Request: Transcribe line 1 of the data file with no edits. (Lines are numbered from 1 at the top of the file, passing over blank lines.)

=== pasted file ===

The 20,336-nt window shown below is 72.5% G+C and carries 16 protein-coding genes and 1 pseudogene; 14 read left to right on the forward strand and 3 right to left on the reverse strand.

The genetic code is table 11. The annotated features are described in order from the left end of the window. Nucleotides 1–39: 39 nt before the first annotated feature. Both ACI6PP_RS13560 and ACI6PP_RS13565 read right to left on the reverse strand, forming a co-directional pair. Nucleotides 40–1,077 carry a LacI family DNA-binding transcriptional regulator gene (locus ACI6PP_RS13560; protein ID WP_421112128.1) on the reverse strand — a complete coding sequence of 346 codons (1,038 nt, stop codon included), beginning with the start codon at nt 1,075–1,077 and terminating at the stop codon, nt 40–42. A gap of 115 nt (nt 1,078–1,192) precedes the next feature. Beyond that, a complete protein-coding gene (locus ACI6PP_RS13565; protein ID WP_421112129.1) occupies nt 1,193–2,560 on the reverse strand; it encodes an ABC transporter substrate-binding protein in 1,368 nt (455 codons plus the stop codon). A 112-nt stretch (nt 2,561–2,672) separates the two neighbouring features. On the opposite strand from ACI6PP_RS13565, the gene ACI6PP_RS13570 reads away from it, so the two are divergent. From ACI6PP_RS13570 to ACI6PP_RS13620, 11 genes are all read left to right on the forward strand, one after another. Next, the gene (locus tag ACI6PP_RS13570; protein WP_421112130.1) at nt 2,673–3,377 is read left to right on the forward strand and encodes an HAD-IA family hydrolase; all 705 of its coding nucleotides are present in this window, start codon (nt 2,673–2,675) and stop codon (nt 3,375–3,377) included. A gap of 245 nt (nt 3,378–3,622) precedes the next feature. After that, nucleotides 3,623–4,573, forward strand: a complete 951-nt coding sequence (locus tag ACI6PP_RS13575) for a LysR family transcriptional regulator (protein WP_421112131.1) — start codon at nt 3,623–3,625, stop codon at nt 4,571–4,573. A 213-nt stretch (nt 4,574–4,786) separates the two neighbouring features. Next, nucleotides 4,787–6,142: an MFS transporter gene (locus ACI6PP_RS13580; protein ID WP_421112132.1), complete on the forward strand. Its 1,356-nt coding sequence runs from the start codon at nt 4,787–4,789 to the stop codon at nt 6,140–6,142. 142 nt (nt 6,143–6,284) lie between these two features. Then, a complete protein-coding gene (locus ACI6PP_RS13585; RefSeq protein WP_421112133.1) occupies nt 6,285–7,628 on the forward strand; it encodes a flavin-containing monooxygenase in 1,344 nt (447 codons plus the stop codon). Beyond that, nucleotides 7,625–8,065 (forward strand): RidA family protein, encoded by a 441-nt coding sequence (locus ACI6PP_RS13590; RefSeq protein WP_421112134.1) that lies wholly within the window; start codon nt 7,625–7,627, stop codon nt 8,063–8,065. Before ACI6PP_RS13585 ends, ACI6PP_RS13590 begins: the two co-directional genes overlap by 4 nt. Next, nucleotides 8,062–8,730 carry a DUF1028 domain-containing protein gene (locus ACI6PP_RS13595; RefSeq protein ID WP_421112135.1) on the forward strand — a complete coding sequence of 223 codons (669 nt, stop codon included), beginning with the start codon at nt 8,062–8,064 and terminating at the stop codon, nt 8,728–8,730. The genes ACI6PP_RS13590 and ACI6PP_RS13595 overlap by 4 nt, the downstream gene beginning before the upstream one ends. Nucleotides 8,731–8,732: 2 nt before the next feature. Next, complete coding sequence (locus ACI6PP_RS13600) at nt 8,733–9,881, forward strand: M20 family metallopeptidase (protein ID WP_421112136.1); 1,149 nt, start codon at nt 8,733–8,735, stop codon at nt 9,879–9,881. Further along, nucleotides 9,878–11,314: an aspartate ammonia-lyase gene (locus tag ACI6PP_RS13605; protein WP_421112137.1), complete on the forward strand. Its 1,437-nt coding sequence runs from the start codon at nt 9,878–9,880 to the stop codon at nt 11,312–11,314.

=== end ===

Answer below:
The 20,336-nt window shown below is 72.5% G+C and carries 16 protein-coding genes and 1 pseudogene; 14 read left to right on the forward strand and 3 right to left on the reverse strand.